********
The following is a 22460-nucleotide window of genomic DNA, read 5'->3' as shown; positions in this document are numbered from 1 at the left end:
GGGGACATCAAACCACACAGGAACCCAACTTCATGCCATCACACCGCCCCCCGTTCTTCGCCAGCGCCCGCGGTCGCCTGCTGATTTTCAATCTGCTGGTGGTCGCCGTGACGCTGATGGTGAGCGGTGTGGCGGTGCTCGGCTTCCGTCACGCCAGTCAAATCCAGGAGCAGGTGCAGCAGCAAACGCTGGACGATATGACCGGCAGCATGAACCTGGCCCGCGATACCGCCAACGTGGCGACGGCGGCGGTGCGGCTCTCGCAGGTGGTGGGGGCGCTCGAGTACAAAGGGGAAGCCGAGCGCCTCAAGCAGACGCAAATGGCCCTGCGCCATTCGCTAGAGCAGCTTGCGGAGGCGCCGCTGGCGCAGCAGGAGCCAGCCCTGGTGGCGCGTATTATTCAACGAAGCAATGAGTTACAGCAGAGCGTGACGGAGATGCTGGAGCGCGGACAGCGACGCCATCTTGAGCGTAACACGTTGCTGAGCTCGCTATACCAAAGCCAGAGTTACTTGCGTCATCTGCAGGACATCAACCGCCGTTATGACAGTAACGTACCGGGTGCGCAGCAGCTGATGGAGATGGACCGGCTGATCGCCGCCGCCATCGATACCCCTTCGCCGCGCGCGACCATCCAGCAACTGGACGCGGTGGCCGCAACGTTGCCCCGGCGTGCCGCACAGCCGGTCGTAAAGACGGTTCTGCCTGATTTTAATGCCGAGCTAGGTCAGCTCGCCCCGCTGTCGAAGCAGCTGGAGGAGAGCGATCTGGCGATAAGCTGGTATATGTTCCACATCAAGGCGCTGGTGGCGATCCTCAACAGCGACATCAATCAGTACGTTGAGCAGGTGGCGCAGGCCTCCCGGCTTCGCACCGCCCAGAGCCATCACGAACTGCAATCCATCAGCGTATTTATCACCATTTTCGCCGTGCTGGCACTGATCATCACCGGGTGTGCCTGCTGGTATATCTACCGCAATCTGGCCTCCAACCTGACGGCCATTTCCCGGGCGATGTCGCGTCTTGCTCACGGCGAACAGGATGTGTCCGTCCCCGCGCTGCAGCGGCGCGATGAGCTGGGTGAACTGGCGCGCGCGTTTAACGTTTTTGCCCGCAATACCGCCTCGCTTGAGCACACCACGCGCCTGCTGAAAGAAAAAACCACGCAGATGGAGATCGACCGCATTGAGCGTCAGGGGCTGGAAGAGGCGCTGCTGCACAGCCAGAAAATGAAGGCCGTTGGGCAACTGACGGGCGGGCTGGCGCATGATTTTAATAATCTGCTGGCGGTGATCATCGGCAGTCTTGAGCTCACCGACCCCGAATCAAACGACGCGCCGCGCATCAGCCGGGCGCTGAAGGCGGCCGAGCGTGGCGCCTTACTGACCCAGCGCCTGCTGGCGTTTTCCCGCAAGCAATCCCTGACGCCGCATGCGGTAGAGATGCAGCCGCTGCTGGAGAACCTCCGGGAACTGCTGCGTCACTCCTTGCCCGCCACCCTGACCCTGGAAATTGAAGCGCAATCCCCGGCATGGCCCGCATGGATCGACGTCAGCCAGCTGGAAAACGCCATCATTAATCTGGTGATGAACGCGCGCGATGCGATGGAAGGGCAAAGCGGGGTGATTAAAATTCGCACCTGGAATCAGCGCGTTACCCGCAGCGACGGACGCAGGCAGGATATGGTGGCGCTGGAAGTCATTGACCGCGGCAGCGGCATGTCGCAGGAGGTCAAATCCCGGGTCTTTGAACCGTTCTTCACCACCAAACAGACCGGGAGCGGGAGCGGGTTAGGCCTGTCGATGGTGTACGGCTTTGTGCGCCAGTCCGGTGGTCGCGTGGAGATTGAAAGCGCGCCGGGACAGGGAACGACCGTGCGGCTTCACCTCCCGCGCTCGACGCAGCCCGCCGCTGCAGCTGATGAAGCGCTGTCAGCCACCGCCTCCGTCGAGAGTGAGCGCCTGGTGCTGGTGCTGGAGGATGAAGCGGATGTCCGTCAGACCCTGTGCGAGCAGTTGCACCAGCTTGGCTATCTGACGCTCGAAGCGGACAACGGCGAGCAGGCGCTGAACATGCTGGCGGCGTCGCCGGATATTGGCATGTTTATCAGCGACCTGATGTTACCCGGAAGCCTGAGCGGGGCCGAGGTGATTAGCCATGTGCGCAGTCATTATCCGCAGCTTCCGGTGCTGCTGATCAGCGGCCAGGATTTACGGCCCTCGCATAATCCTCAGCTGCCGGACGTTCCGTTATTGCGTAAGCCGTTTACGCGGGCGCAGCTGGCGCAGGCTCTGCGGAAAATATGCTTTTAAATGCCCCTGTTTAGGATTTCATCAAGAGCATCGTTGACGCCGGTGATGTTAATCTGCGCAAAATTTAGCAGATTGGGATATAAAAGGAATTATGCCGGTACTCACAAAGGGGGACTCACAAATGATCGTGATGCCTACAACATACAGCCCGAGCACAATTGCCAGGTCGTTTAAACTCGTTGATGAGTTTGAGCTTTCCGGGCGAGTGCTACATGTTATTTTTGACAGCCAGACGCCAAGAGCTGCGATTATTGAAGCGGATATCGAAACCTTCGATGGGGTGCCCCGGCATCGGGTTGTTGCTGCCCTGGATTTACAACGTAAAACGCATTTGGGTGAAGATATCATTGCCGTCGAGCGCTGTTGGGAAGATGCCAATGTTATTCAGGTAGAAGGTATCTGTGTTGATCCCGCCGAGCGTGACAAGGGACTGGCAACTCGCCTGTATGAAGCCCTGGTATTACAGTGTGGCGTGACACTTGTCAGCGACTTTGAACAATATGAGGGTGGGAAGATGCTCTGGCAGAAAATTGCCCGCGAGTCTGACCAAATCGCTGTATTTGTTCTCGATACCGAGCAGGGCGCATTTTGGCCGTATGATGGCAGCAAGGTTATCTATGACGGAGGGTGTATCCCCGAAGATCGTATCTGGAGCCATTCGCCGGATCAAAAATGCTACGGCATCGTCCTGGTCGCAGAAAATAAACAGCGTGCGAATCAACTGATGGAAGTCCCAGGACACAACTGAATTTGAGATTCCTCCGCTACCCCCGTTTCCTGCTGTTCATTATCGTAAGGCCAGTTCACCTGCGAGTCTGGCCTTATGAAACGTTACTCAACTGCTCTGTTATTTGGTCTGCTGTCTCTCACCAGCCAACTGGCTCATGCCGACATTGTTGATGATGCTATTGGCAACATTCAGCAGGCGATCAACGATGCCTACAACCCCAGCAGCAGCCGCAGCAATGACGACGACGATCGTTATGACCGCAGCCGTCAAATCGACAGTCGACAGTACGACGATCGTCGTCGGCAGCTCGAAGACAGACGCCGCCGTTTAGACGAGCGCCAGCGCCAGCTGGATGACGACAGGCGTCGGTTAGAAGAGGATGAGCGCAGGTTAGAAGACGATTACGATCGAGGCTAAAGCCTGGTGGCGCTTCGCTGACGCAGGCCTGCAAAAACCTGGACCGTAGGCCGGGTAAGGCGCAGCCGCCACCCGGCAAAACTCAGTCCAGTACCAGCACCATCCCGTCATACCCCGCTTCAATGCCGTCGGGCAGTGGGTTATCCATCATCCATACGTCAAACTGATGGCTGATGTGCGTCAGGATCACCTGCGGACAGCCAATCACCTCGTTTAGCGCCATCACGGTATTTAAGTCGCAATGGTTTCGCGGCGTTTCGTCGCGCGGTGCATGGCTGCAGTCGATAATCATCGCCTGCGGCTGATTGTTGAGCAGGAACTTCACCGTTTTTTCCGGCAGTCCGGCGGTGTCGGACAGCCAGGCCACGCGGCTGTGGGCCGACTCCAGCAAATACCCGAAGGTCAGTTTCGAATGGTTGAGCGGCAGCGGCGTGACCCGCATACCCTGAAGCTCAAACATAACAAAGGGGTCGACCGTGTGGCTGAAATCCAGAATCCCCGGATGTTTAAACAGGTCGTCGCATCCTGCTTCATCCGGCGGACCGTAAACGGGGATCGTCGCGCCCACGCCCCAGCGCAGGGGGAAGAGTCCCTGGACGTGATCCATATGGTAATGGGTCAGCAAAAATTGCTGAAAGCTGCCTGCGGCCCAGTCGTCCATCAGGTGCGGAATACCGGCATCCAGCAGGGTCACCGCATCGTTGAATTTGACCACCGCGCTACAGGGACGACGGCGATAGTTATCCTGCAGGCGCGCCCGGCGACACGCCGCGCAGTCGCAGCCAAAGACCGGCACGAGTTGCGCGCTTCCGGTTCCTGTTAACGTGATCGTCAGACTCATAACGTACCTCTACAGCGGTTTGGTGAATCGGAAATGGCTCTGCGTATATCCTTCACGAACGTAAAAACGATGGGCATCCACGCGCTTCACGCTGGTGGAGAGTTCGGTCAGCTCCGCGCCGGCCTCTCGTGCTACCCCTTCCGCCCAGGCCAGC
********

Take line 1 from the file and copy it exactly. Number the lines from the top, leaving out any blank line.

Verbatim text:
The following is a 22460-nucleotide window of genomic DNA, read 5'->3' as shown; positions in this document are numbered from 1 at the left end: